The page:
I have long accepted the fact that women are better at multi-tasking than men. However, even accepting this fact, one has to be impressed by Nicola Sturgeon’s ability to demand that Scottish Labour backs her call for a second independence referendum (your report, 24 September) while simultaneously refusing to commit to one in her own party’s manifesto.
Talk of a second referendum is a change for Ms Sturgeon as over the past year she has largely been a moderate Nationalist voice who sought simply to run a competent government, while her predecessor was left feeding titbits to the hard-core.
The reason for this is clear – the SNP must blow the independence whistle loudly to distract much of its new left-leaning support from what is happening in Scottish Labour.
Under Kezia Dugdale’s leadership, Scottish Labour has at long last got its act together. The party’s confidence in promoting its core values is credible.
In addition to this, it is doing a competent job of holding the SNP government to account over its real failures in health care, policing and education.
Just this week Scottish Labour’s Iain Gray MSP put forward a motion calling for Holyrood to commit to additional literacy specialists in schools funded from a 50p tax rate for the very highest earners when power over income tax becomes devolved.
The motion was blocked by the SNP working “hand in glove” with the Tories. Within minutes social media was awash with Nationalists expressing incredulity. Labour had forced the SNP’s mask to slip.
Ms Sturgeon knows that this change in Scottish Labour, coupled with Jeremy Corbyn’s election, is showing Scots day by day that there is a credible, progressive alternative to the regressive centrist platform cloaked in a tartan left-wing veneer so loved by the SNP.
The only uncertainty remaining is whether or not Ms Sturgeon can blow the independence whistle loud enough to distract from her party’s record in government.
Unsurprisingly, Nicola Sturgeon spent little time looking in the mouth of the gift horse she was presented with by Kezia Dugdale and Willie Rennie’s announcements that they would allow their colleagues free rein to vote as they wished in the event of a second referendum.
Their stance may be a “liberal” one but it’s certainly not one you could remotely imagine being adopted by their SNP counterpart.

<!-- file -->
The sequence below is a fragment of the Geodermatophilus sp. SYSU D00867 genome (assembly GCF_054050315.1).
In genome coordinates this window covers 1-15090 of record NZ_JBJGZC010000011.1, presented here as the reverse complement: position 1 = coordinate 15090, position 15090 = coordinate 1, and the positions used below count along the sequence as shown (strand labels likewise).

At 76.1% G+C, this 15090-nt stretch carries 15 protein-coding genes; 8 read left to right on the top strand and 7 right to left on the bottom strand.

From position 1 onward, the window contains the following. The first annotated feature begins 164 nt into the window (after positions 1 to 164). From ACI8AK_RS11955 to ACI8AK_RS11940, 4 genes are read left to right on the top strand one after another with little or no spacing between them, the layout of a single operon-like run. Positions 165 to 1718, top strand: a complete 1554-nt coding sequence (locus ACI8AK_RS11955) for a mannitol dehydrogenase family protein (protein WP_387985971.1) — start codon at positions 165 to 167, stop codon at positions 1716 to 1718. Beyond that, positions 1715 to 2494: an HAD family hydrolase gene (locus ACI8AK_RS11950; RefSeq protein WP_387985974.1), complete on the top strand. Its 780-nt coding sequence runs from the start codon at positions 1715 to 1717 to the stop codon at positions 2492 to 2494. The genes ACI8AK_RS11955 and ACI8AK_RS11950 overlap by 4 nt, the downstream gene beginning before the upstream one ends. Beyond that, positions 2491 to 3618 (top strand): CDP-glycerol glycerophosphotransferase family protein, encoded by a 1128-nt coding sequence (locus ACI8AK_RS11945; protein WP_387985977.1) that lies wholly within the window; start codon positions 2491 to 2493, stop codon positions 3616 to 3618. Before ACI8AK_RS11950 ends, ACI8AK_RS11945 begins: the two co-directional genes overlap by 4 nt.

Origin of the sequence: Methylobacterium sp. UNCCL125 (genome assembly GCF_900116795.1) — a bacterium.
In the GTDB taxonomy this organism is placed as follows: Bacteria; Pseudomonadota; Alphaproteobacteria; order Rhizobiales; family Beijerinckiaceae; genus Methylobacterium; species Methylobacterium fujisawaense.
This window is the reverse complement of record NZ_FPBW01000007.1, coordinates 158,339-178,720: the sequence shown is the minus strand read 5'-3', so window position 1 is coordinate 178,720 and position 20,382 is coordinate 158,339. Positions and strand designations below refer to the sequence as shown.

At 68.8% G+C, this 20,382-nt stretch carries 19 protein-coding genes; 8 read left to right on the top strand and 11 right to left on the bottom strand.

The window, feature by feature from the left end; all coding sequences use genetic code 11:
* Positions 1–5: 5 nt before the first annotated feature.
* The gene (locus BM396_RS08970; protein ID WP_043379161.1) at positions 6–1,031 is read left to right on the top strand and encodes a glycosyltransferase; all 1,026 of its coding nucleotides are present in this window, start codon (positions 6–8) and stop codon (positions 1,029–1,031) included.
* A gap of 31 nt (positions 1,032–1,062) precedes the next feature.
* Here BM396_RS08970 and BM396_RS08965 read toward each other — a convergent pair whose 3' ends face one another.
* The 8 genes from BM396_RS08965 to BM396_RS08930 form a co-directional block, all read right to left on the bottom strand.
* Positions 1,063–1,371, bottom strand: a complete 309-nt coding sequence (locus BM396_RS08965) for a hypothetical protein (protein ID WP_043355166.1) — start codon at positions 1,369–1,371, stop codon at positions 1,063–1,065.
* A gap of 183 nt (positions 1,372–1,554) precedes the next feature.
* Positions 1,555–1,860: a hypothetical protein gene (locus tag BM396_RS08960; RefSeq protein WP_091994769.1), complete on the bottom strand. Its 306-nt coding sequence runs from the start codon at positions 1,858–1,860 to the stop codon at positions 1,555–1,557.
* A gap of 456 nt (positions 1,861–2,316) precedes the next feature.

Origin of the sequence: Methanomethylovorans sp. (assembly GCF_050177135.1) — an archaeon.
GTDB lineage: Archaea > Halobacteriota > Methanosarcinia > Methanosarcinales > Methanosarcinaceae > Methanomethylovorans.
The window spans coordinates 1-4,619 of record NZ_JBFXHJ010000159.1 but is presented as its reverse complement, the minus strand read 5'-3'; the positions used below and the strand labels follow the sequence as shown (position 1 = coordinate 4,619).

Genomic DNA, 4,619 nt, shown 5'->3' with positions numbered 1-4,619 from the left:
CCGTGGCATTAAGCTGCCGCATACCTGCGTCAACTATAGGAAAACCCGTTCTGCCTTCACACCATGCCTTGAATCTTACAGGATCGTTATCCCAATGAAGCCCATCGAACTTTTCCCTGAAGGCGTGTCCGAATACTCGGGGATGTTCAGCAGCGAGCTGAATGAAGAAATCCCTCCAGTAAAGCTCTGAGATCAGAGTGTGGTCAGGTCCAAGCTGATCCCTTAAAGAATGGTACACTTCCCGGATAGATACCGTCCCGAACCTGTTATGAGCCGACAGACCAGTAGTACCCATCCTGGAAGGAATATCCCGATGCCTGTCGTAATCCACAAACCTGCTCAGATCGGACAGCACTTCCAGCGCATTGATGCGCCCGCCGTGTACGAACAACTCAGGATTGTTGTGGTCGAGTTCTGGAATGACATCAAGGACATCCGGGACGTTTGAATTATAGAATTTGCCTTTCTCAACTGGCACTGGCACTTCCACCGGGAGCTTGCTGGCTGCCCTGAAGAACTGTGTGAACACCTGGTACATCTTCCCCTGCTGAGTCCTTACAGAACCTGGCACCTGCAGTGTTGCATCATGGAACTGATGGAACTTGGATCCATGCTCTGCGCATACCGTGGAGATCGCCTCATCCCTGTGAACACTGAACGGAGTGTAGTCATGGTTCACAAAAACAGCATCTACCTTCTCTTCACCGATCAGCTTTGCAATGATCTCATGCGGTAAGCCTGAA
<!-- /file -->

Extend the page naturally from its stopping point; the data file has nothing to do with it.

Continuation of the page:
Ms Sturgeon’s call to them for a “coherent” approach is somewhat ironic. This would be in response to her own “coherent” position that maybe she will or maybe she won’t!
Moreover, revealingly, her statement shows there are now two possible drivers. A second referendum could be triggered not only if there is a “material change in circumstances” but also if “opinion significantly shifts”.
Examples of changes of circumstances cited by SNP dignitaries include continuing austerity policies or a decision to renew Trident. Goodness! It would be a seismic shock if either of these revolutionary policies were to be thrust upon us out of the blue.
As to a “shift of opinion”, is Ms Sturgeon referring to opinion polls?
If so, I do hope she will give them due attention. A recent one found that although 53 per cent of those polled intended to vote SNP next year a third of them do not want a referendum.
But more likely Ms Sturgeon will be looking at the result of the 2016 elections. And that is why she will not herself produce a coherent commitment to a referendum in her manifesto.
She will attempt to capture the votes even of those who oppose independence or a second referendum by adopting the usual SNP approach of prevarication.
In response to Ms Sturgeon’s challenge the leaders of Labour and the Liberal Democrats need to declare their own and their party’s unequivocal support for the Union and unequivocal opposition to a second referendum for at least a “generation”.
And by the same token, Nicola Sturgeon owes it to the Scottish people to be honest and include in her manifesto unequivocally her clear intention to call a referendum in the next parliament if elected.
Braid Hills Avenue
So just when Sturgeon dampened down the independence rhetoric, Dugdale and Rennie fired it up again. Will unionists never learn – or are they not unionists?